Mediaset has opened the door to new potential avenues for pay-TV service Premium and the market, for one, seems to be betting that a compromise is on the way. Its newfound flexibility comes as Fininvest prepares to lodge a legal citation against Vivendi today or tomorrow at the latest, following a similar move by subsidiary Mediaset against the French giant in Paris.
Yesterday, shares of Mediaset rose by half a percentage point (+0.44%) after news that Silvio Berlusconi’s media conglomerate Italian had moved against Vivendi, requesting it stand by an agreement inked by the two sides in April. The original contract, which the French group later backed away from, called for Vivendi to buy 100% of Premium (along with the companies swapping 3.5% of their capital).
The complaint “is intended to force the execution of the contract by order of the judge as well as reimbursement for damages to Mediaset of €50 million for every month Vivendi delays the implementation of the deal, starting July 25, 2016.”Mediaset also requested that, if Vivendi reneges entirely on the agreement, it pay damages of around €1.5 billion. Vivendi declined to comment on the move.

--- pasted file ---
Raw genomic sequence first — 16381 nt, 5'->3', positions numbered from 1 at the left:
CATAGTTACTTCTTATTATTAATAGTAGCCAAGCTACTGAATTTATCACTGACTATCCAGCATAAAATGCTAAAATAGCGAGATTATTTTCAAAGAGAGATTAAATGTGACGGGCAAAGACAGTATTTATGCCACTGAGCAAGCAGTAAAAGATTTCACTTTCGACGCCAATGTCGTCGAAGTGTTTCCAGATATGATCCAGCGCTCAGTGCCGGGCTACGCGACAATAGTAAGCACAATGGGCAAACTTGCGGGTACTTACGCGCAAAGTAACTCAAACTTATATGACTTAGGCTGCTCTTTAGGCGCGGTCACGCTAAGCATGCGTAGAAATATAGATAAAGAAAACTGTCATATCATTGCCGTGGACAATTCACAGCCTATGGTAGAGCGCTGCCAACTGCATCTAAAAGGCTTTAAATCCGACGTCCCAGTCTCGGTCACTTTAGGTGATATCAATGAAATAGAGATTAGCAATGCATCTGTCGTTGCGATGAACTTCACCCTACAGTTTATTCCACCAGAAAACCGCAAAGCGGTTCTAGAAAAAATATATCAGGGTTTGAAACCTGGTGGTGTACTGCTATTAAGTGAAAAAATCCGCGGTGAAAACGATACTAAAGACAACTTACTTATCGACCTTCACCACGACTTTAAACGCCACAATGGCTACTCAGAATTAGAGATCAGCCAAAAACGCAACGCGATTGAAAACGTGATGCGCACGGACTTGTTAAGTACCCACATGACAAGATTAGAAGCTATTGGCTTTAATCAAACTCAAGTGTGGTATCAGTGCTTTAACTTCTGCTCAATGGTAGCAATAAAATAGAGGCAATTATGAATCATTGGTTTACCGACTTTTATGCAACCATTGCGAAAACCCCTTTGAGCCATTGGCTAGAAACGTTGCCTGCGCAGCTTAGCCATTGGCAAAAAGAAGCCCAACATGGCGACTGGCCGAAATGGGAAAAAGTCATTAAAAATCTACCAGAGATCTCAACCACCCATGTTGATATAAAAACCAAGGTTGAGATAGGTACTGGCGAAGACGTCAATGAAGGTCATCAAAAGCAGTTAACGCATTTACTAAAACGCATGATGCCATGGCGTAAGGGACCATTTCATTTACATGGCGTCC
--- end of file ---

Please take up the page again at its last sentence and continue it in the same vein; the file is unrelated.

Mediaset, however, didn’t exclude the possibility of the two sides reaching a “new solution” to the issue, if one can be agreed upon. A spokesman for the media group told French daily Les Echos that Mediaset’s position is “clear: The contract must be honored and the closing must occur by September 30.” Short of this, he added, “We’re open to considering other proposals. But they must be satisfactory to both parties.”
The flurry of legal filings, therefore, seems a necessary first act. There’s a desire on both sides to reach a mutually acceptable deal. In practice, Mediaset wanted to cover itself on the legal front with its French counterpart ahead of the imminent resumption of talks. Things are expected to move fast: on Thursday, August 25, Vivendi will approve its half-year financials and in all likelihood clarify its position on Premium.
Fininvest, the holding company of the Berlusconi family, is involved both directly—its portfolio includes a 34.7% stake in MediasetIt—and indirectly—in light of a pact linked to the acquisition of Premium that made it impossible for the French to acquire more than 5% of Mediaset for three years.